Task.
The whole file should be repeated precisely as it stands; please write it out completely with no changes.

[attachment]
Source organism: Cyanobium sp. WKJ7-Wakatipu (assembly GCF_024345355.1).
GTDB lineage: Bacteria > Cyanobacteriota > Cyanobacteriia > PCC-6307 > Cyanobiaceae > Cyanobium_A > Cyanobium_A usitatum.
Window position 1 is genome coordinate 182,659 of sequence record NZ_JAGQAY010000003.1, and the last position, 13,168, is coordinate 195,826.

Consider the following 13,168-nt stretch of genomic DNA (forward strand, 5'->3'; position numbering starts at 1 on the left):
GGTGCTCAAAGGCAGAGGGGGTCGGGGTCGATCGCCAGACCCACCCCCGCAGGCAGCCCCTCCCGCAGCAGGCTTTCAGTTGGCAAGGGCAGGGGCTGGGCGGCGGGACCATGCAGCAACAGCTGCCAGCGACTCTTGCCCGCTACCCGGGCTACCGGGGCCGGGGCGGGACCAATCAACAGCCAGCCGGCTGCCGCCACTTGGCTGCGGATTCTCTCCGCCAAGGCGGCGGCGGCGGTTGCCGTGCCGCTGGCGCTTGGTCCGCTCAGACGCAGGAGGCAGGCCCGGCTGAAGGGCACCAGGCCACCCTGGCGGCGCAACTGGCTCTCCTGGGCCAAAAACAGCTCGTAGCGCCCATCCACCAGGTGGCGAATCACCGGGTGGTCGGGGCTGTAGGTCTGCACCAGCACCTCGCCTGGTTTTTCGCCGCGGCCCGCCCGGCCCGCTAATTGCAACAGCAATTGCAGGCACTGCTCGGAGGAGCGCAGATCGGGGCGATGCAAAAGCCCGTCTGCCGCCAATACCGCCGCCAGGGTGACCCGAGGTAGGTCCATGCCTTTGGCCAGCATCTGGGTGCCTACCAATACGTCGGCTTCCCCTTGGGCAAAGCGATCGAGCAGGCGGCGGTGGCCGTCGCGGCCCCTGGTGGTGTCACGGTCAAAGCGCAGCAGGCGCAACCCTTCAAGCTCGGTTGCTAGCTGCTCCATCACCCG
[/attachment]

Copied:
Source organism: Cyanobium sp. WKJ7-Wakatipu (assembly GCF_024345355.1).
GTDB lineage: Bacteria > Cyanobacteriota > Cyanobacteriia > PCC-6307 > Cyanobiaceae > Cyanobium_A > Cyanobium_A usitatum.
Window position 1 is genome coordinate 182,659 of sequence record NZ_JAGQAY010000003.1, and the last position, 13,168, is coordinate 195,826.

Consider the following 13,168-nt stretch of genomic DNA (forward strand, 5'->3'; position numbering starts at 1 on the left):
GGTGCTCAAAGGCAGAGGGGGTCGGGGTCGATCGCCAGACCCACCCCCGCAGGCAGCCCCTCCCGCAGCAGGCTTTCAGTTGGCAAGGGCAGGGGCTGGGCGGCGGGACCATGCAGCAACAGCTGCCAGCGACTCTTGCCCGCTACCCGGGCTACCGGGGCCGGGGCGGGACCAATCAACAGCCAGCCGGCTGCCGCCACTTGGCTGCGGATTCTCTCCGCCAAGGCGGCGGCGGCGGTTGCCGTGCCGCTGGCGCTTGGTCCGCTCAGACGCAGGAGGCAGGCCCGGCTGAAGGGCACCAGGCCACCCTGGCGGCGCAACTGGCTCTCCTGGGCCAAAAACAGCTCGTAGCGCCCATCCACCAGGTGGCGAATCACCGGGTGGTCGGGGCTGTAGGTCTGCACCAGCACCTCGCCTGGTTTTTCGCCGCGGCCCGCCCGGCCCGCTAATTGCAACAGCAATTGCAGGCACTGCTCGGAGGAGCGCAGATCGGGGCGATGCAAAAGCCCGTCTGCCGCCAATACCGCCGCCAGGGTGACCCGAGGTAGGTCCATGCCTTTGGCCAGCATCTGGGTGCCTACCAATACGTCGGCTTCCCCTTGGGCAAAGCGATCGAGCAGGCGGCGGTGGCCGTCGCGGCCCCTGGTGGTGTCACGGTCAAAGCGCAGCAGGCGCAACCCTTCAAGCTCGGTTGCTAGCTGCTCCATCACCCG